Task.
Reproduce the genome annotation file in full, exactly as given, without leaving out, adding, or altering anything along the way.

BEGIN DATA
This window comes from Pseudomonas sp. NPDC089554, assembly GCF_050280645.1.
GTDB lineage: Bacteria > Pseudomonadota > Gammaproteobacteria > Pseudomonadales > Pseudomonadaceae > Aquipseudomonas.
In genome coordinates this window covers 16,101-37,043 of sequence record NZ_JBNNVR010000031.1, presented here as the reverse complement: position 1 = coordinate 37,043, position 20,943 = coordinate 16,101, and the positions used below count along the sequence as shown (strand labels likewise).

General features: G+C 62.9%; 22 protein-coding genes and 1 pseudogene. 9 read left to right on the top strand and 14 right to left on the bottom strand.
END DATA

This window comes from Pseudomonas sp. NPDC089554, assembly GCF_050280645.1.
GTDB lineage: Bacteria > Pseudomonadota > Gammaproteobacteria > Pseudomonadales > Pseudomonadaceae > Aquipseudomonas.
In genome coordinates this window covers 16,101-37,043 of sequence record NZ_JBNNVR010000031.1, presented here as the reverse complement: position 1 = coordinate 37,043, position 20,943 = coordinate 16,101, and the positions used below count along the sequence as shown (strand labels likewise).

General features: G+C 62.9%; 22 protein-coding genes and 1 pseudogene. 9 read left to right on the top strand and 14 right to left on the bottom strand.